In the March 10 Ask The Californian column, a reader asked about the new shared lane markings, or "sharrows," recently painted on Coffee Road in the Westside Parkway interchange construction zone. Ted Wright provided a good answer regarding California's new standards for these markings, and the need for cyclists and motorists to share the road.
I'd like to touch the reader's assumption that it's dangerous for cyclists to ride out in the roadway. In the absence of a bike lane, when there is enough room for a bicyclist and a motorist to share the lane side by side, bicyclists should generally stay on the right of the road, allowing room for maneuverability on both sides. When there isn't room for both car and bicycle, as on Coffee Road, and bicyclists ride to the right, motorists tend to pass without changing lanes, leaving no room to maneuver, and seriously compromising cyclists' safety. By moving out into the lane as the sharrows indicate, bicyclists increase their visibility, and communicate to motorists that it's not safe to pass within the lane. Motorists then treat the bicycles as other slow-moving vehicles, and change lanes or wait for room to pass safely.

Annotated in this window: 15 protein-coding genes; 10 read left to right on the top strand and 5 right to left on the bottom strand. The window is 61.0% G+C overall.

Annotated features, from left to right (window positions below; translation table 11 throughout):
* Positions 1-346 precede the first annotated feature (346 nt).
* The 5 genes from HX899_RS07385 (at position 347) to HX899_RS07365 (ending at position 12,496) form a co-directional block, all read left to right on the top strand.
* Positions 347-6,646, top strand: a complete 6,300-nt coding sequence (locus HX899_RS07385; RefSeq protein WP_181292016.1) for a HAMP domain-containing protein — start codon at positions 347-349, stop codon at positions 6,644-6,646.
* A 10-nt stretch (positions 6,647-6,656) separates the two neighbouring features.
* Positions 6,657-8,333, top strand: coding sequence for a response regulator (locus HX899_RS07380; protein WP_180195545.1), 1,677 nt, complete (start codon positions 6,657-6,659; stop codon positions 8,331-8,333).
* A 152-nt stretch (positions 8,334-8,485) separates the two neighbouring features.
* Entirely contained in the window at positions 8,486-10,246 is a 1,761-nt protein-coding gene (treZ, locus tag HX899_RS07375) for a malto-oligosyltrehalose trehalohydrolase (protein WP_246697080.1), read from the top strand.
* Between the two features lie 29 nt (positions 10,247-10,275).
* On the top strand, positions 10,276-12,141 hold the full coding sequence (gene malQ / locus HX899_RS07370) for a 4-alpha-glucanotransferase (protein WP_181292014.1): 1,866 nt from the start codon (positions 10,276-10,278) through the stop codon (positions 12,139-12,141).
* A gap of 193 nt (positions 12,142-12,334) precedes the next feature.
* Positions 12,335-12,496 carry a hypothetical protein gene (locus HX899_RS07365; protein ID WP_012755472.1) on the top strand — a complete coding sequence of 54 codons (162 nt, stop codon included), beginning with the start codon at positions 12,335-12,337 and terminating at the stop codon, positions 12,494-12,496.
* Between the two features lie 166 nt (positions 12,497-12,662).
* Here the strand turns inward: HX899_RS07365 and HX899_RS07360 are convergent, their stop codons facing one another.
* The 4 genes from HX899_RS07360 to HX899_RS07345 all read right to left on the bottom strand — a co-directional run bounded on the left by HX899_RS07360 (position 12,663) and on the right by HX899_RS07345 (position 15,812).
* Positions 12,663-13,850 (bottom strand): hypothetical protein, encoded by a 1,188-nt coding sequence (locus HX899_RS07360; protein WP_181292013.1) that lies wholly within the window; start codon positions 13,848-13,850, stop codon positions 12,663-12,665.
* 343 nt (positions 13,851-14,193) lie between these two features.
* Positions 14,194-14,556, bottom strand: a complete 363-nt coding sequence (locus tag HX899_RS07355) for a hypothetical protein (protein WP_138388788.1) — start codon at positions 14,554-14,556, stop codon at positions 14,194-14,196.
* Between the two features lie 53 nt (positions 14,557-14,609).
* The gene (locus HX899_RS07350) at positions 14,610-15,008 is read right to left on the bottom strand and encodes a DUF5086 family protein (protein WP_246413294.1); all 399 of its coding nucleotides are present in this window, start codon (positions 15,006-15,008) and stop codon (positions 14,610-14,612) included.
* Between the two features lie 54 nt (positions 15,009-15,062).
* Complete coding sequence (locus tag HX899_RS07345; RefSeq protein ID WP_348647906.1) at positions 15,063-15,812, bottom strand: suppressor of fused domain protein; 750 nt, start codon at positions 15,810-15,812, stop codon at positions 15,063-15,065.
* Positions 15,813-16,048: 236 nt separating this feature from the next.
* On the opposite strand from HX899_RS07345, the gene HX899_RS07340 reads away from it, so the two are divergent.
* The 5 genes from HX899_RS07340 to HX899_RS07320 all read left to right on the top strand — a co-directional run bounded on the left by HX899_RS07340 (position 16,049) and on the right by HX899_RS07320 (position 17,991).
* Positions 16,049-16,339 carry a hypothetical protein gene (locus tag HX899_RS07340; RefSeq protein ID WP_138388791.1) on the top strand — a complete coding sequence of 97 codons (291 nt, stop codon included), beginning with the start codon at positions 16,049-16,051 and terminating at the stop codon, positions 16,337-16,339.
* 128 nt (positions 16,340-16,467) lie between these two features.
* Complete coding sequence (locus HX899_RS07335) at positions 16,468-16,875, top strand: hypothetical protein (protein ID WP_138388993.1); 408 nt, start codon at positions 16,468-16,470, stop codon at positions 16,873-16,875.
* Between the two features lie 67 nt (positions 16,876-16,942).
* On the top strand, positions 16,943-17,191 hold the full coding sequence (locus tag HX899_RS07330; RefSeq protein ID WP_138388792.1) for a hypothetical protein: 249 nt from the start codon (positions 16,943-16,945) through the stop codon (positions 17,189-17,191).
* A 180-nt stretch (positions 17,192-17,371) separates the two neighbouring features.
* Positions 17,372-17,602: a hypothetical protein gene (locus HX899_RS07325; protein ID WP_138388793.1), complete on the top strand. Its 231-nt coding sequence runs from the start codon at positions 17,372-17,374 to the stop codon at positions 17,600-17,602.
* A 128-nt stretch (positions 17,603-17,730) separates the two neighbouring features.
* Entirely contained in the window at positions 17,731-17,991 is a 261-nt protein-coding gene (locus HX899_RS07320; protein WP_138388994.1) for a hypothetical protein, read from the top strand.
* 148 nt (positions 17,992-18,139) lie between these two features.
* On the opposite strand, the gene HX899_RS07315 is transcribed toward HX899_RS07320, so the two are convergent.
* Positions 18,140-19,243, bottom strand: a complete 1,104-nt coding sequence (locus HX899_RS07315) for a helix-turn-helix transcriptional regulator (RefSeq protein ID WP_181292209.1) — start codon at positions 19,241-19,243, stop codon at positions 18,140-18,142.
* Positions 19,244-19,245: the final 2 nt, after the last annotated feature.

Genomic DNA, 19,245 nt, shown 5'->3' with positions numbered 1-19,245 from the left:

Because it's important for the whole community to understand how to share roadway space, Bike Bakersfield is working on strengthening our educational programs for both bicyclists and motorists. We have staff members certified to teach bicycle safety skills and techniques, and will be offering classes starting this spring.